Susan Larson, host of WWNO’s “The Reading Life” and former longtime Times-Picayune books editor (she and I worked together at the paper, but she left in one of the first rounds of buyouts, several years before last year’s saga unfolded), invited me for a chat on the show. You can listen to our conversation at this link (my portion begins at 13:27.) And also check out her revised and updated version of A Booklover’s Guide to New Orleans, released just last month.
Kevin Allman, editor of New Orleans’ respected alternative weekly Gambit, drove coverage of The Times-Picayune saga, trailing New York Times media reporter David Carr by only a few hours in confirming the grim coming changes, in May 2012.
He recently offered his assessment of my book. My favorite quote from his review? “If newspapers are black and white and dead all over, in New Orleans they’re the walking dead, and Theim’s tale of how print still lives will be of interest to New Orleanians and the newspaper industry at large.”
You may read his review by clicking here.
New Orleans Magazine Associate Publisher and Editor Errol Laborde has been generous with his time (while I was writing the book), valuable real estate (in the pages of the magazine) and with his praise (first, a few weeks ago, on “Informed Sources,” the public television show he produces on New Orleans’ WYES-TV, and now on the magazine’s blog).
Sometimes a person is just having a routine day at the office, going through the usual motions, perhaps thinking of what to get for supper, and then BAM! something happens that suddenly bounces a life in a new direction.
That happened last year to Rebecca Theim a former reporter for The Times-Picayune (1988- ’94) who has most recently been living and working in Las Vegas. When she heard about The T-P being reduced to thrice weekly and about the accompanying layoffs, she was outraged. Being separated by distance she could have easily been justified for doing nothing, instead she got into action. She founded a group that raised money to divide among the terminated employees. She also uncorked her reporting skills and began following the story as a journalist.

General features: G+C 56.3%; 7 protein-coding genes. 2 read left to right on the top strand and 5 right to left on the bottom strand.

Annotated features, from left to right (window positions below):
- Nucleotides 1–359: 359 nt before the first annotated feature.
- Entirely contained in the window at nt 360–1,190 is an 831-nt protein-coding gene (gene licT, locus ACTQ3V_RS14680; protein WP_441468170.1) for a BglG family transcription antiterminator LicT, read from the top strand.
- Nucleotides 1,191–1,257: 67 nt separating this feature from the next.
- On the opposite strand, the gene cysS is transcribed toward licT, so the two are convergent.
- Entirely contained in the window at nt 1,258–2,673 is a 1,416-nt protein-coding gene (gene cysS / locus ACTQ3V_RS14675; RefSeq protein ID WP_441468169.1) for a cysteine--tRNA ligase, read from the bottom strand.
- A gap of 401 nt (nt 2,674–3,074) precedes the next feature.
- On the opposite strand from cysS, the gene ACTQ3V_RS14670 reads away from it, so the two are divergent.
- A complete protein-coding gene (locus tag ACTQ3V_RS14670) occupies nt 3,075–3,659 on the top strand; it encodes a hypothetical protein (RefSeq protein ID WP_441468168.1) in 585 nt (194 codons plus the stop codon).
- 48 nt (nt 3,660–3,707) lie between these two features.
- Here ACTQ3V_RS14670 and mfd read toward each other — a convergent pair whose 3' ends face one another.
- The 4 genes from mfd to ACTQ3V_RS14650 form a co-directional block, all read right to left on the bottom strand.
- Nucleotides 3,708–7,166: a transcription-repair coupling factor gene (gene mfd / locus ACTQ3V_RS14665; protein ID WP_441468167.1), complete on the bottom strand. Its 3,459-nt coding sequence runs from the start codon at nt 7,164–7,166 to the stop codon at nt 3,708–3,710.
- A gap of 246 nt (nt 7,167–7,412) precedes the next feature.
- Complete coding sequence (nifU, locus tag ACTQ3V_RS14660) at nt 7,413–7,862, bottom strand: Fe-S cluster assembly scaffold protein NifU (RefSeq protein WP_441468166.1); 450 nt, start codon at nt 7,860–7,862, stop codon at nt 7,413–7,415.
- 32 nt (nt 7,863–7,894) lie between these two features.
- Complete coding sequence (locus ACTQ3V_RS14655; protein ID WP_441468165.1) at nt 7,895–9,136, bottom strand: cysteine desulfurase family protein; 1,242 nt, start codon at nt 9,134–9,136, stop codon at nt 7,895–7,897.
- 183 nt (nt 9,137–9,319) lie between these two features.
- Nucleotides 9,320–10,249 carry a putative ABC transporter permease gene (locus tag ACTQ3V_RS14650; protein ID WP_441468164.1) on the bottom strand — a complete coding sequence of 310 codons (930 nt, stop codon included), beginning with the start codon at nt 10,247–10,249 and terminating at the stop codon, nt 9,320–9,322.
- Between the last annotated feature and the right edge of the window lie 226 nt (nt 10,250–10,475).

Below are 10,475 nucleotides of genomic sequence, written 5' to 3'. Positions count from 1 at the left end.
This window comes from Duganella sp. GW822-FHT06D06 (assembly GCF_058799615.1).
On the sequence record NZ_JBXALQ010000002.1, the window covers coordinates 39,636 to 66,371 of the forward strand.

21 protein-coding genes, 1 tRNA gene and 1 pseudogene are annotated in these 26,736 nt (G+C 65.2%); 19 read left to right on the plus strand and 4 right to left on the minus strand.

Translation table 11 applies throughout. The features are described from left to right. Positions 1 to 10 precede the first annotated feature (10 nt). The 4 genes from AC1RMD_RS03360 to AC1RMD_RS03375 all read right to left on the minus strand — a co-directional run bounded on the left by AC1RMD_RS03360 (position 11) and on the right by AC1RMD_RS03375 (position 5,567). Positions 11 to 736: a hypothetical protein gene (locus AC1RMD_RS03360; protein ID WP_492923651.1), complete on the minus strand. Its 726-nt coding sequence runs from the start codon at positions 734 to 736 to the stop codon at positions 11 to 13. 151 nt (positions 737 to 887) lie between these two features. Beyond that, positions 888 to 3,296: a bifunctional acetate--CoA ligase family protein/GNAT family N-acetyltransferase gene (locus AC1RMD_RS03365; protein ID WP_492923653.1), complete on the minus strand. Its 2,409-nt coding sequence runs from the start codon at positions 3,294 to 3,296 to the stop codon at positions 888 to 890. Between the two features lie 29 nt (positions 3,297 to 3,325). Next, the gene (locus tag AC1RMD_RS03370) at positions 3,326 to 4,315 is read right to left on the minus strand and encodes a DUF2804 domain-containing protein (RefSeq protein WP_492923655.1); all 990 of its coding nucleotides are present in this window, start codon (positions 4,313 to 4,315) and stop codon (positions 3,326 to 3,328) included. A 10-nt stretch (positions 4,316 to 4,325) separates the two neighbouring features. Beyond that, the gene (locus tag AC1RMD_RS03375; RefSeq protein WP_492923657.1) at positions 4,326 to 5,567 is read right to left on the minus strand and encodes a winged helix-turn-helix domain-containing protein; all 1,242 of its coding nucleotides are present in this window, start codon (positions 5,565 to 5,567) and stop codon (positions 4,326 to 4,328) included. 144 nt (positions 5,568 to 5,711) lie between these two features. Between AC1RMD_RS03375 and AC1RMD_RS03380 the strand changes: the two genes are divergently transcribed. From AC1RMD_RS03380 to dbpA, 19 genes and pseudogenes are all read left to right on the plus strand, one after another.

One day when media historians study what the Newhouses did to journalism, Theim (pronounced “theme”) will be an important source, perhaps the most important. Now we are seeing the results of her work … The publication is an excellent, at times riveting, bit of reporting put together in an amazingly short time.
– Errol Laborde’s Oct. 7 column on MyNewOrleans.com, the blog of New Orleans Magazine
You may read the rest of Errol’s column by clicking here.
The Advocate, the former Baton Rouge newspaper acquired by New Orleans billionaire John Georges, who has continued its fledgling expansion into New Orleans in a big way, is a supporting character in my book, and by anyone’s admission, far from an objective observer in the New Orleans media landscape. That’s no doubt why the daily newspaper went to Andrew Burstein, LSU’s Charles B. Manship Professor of History, and commissioned him to review my book.
Burstein, a noted Thomas Jefferson and Andrew Jackson scholar, tells me in an email that, “My main attachment to Louisiana politics and culture is of the era when Thomas Jefferson was weighing the strategic significance of the Mississippi River. I could read your book with objectivity because I had no idea who any of the players were, many of whom now work at the Advocate.”
“Rebecca Theim, who worked for the paper from 1988 to 1994 and now lives in Las Vegas, narrates the story of the paper’s demise with clear compassion and in journalistic detail — while wielding a pen as mighty as any sword … This is a book with attitude.”
– LSU historian Andrew Burstein’s review of
Hell and High Water
You may read the remainder of the review by clicking here.
I freelanced a lengthy (for the Web, but nothing after writing a book) take on the fractured media landscapes at The Times-Picayune and the three Advance Publications’ newspapers in Alabama.
You may read the report by clicking here.
Thanks so much to Errol Laborde, producer of New Orleans PBS affiliate WYES-TV’s “Informed Sources,” for his complimentary call-out Friday of Hell and High Water and noting it will be available near the first anniversary of the changes at The Times-Picayune, Oct. 1, 2013. (Errol’s kind words begin at 26:10 in the show’s replay available at this link.)
I encourage you to buy local, but if for some reason you can’t or prefer not to, Hell and High Water is now available for pre-order on Amazon.com at this link.
For you digital fiends, I’ve been told that an ebook will not be available until the winter.